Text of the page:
Exceptional points~(EPs) appear as degeneracies in the spectrum of nonHermitian matrices at which the eigenvectors coalesce. In general, an EP of order n may find room to emerge if 2(n−1) real constraints are imposed. Our results show that these constraints can be expressed in terms of the determinant and traces of the nonHermitian matrix. Our findings further reveal that the total number of constraints may reduce in the presence of unitary and antiunitary symmetries. Additionally, we draw generic conclusions for the lowenergy dispersion of the EPs. Based on our calculations, we show that in odd dimensions the presence of sublattice or pseudochiral symmetry enforces nth order EPs to disperse with the (n−1)th root. For two, three and fourband systems, we explicitly present the constraints needed for the occurrence of EPs in terms of system parameters and classify EPs based on their lowenergy dispersion relations.
2021
Artificial Hawking Radiation in NonHermitian ParityTime Symmetric Systems
Marcus Stålhammar, Jorge LaranaAragon, Lukas Rødland, Flore Kunst
We show that the exceptional surfaces of linear threedimensional nonHermitian paritytimesymmetric twoband models attain the form of topologically stable tilted exceptional cones. By relating the exceptional cones to energy cones of twodimensional Hermitian paritytimesymmetric twoband models, we find a connection between the exceptional cone and the light cone of an observer in the vicinity of a Schwarzschild black hole. When the cone overtilts, lightlike particleantiparticle pairs are created resembling Hawking radiation. We also investigate dissipative features of the nonHermitian Hamiltonian related to the latter and comment on potential realizations in laboratory setups.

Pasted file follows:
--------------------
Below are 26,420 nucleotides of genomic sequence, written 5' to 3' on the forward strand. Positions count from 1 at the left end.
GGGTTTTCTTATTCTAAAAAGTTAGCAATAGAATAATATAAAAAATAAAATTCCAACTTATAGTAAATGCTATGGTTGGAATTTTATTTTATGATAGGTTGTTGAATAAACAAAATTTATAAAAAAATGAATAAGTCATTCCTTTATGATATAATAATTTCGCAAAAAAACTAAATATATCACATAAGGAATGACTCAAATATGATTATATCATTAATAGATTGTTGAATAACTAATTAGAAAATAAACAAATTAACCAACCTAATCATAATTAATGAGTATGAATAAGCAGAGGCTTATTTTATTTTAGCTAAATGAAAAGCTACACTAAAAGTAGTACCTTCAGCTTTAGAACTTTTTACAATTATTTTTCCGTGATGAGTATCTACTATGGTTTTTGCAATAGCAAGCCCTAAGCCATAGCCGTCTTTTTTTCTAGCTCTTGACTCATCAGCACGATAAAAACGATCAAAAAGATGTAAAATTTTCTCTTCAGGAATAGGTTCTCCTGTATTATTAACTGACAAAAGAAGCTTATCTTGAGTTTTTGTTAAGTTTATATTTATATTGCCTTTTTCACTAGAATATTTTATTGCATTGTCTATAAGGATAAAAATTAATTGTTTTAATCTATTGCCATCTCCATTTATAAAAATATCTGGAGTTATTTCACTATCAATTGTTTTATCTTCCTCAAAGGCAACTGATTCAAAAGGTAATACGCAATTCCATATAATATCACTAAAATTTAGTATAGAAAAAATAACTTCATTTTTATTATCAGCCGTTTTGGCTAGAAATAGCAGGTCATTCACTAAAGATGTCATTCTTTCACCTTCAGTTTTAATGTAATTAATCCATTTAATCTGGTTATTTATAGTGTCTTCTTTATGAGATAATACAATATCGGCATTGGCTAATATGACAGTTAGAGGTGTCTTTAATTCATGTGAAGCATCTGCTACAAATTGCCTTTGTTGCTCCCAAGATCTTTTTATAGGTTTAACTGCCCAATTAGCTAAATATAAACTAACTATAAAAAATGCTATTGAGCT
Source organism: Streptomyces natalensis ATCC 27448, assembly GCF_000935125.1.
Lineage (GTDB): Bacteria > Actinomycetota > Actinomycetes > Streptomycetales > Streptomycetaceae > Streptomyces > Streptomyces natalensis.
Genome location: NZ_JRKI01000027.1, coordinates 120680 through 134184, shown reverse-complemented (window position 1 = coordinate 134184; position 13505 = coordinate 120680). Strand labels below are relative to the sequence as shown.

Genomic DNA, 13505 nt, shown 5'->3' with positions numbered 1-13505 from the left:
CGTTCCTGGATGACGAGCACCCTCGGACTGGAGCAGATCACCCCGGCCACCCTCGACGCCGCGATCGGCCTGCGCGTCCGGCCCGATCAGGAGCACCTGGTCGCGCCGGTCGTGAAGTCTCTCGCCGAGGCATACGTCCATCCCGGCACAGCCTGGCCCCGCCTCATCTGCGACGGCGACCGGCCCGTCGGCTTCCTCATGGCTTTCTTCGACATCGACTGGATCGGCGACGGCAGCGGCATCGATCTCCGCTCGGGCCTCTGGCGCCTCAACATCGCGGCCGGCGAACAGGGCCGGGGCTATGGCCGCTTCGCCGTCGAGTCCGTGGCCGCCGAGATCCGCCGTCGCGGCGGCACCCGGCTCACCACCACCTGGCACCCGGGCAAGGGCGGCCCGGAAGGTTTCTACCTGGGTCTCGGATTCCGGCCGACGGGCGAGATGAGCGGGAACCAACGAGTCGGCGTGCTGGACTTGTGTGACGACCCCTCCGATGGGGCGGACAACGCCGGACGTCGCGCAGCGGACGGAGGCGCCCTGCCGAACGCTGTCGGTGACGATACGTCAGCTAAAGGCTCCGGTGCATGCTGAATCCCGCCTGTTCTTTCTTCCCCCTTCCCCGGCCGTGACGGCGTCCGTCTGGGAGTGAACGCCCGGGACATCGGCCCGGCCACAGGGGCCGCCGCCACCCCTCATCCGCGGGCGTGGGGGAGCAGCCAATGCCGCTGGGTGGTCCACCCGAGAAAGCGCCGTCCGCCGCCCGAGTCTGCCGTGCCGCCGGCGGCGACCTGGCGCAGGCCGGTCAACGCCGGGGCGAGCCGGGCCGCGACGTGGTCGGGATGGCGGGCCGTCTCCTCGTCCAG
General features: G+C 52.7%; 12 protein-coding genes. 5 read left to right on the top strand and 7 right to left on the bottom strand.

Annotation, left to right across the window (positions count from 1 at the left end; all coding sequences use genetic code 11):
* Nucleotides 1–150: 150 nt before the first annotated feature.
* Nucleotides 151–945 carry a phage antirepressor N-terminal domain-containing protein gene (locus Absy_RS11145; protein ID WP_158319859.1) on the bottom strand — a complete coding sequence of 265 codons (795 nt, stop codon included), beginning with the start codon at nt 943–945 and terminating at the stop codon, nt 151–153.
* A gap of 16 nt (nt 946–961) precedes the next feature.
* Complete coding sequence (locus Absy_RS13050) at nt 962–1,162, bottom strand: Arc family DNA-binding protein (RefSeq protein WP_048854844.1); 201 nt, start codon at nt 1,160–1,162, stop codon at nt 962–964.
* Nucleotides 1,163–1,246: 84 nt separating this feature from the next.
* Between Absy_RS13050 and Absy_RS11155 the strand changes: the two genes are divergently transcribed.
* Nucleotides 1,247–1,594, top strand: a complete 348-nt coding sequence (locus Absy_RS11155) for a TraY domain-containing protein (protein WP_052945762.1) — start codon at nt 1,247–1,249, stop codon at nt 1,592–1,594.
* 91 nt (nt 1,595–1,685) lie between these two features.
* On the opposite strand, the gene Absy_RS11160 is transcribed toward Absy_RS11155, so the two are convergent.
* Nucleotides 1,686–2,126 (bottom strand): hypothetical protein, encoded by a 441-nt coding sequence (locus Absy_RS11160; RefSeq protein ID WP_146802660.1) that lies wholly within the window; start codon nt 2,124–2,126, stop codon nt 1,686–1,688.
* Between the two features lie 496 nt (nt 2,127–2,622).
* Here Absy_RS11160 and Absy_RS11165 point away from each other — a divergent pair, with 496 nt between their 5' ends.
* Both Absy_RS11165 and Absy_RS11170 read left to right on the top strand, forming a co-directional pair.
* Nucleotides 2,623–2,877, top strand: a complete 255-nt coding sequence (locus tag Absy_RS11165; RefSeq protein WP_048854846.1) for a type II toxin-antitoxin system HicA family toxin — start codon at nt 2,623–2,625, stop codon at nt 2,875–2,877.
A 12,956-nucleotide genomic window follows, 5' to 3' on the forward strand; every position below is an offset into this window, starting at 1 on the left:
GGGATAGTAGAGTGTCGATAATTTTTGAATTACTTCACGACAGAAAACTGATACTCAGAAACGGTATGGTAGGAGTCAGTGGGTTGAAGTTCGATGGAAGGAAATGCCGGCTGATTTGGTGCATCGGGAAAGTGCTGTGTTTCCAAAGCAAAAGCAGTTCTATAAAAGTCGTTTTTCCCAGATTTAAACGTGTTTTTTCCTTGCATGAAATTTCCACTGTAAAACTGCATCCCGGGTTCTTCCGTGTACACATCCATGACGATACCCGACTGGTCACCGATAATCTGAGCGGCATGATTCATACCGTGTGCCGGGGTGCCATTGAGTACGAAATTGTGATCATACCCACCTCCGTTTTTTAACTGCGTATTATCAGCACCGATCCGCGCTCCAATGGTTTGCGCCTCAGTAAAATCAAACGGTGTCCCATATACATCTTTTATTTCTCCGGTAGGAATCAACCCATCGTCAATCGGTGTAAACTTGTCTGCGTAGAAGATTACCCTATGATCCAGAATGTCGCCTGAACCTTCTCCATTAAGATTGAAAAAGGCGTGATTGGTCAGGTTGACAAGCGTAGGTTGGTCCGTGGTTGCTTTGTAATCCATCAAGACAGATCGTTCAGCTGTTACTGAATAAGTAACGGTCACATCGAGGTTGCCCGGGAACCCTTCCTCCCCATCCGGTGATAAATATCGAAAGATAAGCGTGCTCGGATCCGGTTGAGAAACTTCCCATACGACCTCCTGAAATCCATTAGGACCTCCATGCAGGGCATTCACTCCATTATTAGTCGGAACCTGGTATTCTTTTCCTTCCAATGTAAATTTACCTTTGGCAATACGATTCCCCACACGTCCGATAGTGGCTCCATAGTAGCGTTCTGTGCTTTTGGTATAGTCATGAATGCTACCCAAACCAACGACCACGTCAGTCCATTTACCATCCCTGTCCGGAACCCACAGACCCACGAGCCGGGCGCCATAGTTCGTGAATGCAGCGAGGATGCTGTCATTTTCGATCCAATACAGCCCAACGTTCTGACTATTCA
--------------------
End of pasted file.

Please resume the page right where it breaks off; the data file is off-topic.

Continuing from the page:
Exceptional topology of nonHermitian systems
Emil J. Bergholtz, Jan Carl Budich, Flore Kunst
Reviews of Modern Physics
93(1)
015005
(2021)

Journal
The current understanding of the role of topology in nonHermitian (NH) systems and its farreaching physical consequences observable in a range of dissipative settings are reviewed. In particular, how the paramount and genuinely NH concept of exceptional degeneracies, at which both eigenvalues and eigenvectors coalesce, leads to phenomena drastically distinct from the familiar Hermitian realm is discussed. An immediate consequence is the ubiquitous occurrence of nodal NH topological phases with concomitant open FermiSeifert surfaces, where conventional bandtouching points are replaced by the aforementioned exceptional degeneracies. Furthermore, new notions of gapped phases including topological phases in singleband systems are detailed, and the manner in which a given physical context may affect the symmetrybased topological classification is clarified. A unique property of NH systems with relevance beyond the field of topological phases consists of the anomalous relation between bulk and boundary physics, stemming from the striking sensitivity of NH matrices to boundary conditions. Unifying several complementary insights recently reported in this context, a picture of intriguing phenomena such as the NH bulkboundary correspondence and the NH skin effect is put together. Finally, applications of NH topology in both classical systems including optical setups with gain and loss, electric circuits, and mechanical systems and genuine quantum systems such as electronic transport settings at material junctions and dissipative coldatom setups are reviewed.